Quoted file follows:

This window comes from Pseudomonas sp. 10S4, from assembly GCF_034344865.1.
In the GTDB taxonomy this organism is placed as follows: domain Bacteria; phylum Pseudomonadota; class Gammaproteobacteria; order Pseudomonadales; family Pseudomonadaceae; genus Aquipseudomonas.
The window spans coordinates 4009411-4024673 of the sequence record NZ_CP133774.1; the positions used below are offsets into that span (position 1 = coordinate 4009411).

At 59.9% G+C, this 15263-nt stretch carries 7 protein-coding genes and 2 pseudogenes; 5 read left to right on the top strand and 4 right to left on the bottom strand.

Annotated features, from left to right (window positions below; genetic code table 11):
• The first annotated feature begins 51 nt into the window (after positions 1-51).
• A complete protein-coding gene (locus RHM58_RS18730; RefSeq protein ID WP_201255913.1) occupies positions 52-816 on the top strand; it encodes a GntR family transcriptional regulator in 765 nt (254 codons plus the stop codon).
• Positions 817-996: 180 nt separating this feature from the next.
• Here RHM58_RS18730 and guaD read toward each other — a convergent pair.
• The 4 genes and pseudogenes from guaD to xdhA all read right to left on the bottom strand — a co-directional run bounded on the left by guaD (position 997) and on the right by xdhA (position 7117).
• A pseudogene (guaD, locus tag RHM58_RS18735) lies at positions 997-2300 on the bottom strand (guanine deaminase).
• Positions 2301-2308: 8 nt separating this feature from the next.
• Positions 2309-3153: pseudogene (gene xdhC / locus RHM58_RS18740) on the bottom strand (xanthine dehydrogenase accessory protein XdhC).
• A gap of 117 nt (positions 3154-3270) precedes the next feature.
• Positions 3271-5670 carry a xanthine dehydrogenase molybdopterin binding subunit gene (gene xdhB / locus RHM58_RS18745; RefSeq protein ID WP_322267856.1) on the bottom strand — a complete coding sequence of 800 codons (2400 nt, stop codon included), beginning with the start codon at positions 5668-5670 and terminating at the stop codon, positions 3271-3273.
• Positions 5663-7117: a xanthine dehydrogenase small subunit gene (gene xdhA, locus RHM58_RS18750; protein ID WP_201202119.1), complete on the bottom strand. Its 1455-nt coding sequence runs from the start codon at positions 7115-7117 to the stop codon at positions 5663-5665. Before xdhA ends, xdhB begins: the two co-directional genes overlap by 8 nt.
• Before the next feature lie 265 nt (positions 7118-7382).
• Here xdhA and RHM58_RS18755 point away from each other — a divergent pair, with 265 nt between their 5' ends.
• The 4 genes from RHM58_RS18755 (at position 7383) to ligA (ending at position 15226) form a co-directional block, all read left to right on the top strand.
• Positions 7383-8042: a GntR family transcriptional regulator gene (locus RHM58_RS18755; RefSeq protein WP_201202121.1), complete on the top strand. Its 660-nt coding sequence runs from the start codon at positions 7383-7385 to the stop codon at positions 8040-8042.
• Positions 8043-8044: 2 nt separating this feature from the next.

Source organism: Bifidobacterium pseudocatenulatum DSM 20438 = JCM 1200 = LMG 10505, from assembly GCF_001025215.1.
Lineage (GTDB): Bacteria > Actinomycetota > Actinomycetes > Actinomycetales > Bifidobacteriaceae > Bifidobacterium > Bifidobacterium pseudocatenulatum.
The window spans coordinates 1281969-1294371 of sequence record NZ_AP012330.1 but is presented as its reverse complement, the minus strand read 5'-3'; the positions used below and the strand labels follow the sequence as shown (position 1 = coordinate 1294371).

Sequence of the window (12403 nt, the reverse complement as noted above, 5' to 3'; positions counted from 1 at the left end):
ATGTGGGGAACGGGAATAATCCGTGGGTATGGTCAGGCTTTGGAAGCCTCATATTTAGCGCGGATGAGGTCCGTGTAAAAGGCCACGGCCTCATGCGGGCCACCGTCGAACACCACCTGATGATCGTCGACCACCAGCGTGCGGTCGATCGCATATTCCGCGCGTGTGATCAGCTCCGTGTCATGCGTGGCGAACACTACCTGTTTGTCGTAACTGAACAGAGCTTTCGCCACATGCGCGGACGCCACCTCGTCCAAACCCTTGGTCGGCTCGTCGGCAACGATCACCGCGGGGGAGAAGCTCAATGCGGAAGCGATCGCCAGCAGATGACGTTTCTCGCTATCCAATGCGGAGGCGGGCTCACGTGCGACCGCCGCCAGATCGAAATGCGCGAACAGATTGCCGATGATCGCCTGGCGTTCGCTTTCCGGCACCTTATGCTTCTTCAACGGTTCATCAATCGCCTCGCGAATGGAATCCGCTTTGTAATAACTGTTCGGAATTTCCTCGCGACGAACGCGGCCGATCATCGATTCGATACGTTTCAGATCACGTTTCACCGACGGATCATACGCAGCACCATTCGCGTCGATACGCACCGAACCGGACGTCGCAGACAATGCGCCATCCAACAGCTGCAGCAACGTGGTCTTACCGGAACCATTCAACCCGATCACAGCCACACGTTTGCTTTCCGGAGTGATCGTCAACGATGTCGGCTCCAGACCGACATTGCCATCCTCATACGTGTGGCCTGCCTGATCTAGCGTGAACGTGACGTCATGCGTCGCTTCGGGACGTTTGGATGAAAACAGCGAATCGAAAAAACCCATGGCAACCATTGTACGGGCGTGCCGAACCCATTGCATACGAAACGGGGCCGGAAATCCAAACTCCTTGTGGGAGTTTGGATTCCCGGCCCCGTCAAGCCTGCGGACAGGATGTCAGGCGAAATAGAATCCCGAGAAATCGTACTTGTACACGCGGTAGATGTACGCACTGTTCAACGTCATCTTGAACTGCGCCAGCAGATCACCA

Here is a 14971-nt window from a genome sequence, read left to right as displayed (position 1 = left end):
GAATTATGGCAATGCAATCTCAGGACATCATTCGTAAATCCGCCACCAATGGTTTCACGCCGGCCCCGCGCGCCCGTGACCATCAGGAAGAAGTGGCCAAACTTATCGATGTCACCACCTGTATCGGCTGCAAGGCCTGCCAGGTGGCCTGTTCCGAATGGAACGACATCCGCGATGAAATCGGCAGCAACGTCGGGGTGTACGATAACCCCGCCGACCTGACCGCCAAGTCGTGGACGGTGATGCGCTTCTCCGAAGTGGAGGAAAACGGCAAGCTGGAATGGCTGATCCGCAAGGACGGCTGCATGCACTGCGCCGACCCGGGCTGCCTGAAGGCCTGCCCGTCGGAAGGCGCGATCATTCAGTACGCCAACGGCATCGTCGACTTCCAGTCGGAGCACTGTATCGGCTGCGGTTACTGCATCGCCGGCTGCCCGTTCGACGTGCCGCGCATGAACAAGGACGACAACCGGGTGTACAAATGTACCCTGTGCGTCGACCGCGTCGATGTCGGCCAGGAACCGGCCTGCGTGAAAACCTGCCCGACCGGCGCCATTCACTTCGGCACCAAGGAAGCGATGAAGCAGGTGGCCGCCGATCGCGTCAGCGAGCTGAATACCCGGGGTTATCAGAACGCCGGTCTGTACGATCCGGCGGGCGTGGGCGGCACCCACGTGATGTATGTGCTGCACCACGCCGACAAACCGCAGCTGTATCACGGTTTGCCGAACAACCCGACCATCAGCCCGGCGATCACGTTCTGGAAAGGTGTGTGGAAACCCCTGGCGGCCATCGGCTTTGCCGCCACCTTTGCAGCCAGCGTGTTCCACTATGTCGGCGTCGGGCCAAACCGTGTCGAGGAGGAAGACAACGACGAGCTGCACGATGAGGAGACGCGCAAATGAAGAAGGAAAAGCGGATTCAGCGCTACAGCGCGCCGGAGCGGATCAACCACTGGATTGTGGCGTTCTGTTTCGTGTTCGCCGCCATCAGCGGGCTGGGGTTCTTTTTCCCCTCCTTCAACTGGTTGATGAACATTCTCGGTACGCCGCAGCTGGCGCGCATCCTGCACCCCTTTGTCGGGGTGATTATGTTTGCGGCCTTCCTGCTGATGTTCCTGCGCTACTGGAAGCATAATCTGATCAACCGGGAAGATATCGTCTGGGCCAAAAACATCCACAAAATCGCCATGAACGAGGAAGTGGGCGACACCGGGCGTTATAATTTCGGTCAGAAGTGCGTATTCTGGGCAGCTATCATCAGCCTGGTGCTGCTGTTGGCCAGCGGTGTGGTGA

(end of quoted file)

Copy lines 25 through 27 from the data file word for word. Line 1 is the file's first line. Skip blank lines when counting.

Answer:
Sequence of the window (12403 nt, the reverse complement as noted above, 5' to 3'; positions counted from 1 at the left end):
ATGTGGGGAACGGGAATAATCCGTGGGTATGGTCAGGCTTTGGAAGCCTCATATTTAGCGCGGATGAGGTCCGTGTAAAAGGCCACGGCCTCATGCGGGCCACCGTCGAACACCACCTGATGATCGTCGACCACCAGCGTGCGGTCGATCGCATATTCCGCGCGTGTGATCAGCTCCGTGTCATGCGTGGCGAACACTACCTGTTTGTCGTAACTGAACAGAGCTTTCGCCACATGCGCGGACGCCACCTCGTCCAAACCCTTGGTCGGCTCGTCGGCAACGATCACCGCGGGGGAGAAGCTCAATGCGGAAGCGATCGCCAGCAGATGACGTTTCTCGCTATCCAATGCGGAGGCGGGCTCACGTGCGACCGCCGCCAGATCGAAATGCGCGAACAGATTGCCGATGATCGCCTGGCGTTCGCTTTCCGGCACCTTATGCTTCTTCAACGGTTCATCAATCGCCTCGCGAATGGAATCCGCTTTGTAATAACTGTTCGGAATTTCCTCGCGACGAACGCGGCCGATCATCGATTCGATACGTTTCAGATCACGTTTCACCGACGGATCATACGCAGCACCATTCGCGTCGATACGCACCGAACCGGACGTCGCAGACAATGCGCCATCCAACAGCTGCAGCAACGTGGTCTTACCGGAACCATTCAACCCGATCACAGCCACACGTTTGCTTTCCGGAGTGATCGTCAACGATGTCGGCTCCAGACCGACATTGCCATCCTCATACGTGTGGCCTGCCTGATCTAGCGTGAACGTGACGTCATGCGTCGCTTCGGGACGTTTGGATGAAAACAGCGAATCGAAAAAACCCATGGCAACCATTGTACGGGCGTGCCGAACCCATTGCATACGAAACGGGGCCGGAAATCCAAACTCCTTGTGGGAGTTTGGATTCCCGGCCCCGTCAAGCCTGCGGACAGGATGTCAGGCGAAATAGAATCCCGAGAAATCGTACTTGTACACGCGGTAGATGTACGCACTGTTCAACGTCATCTTGAACTGCGCCAGCAGATCACCA

Here is a 14971-nt window from a genome sequence, read left to right as displayed (position 1 = left end):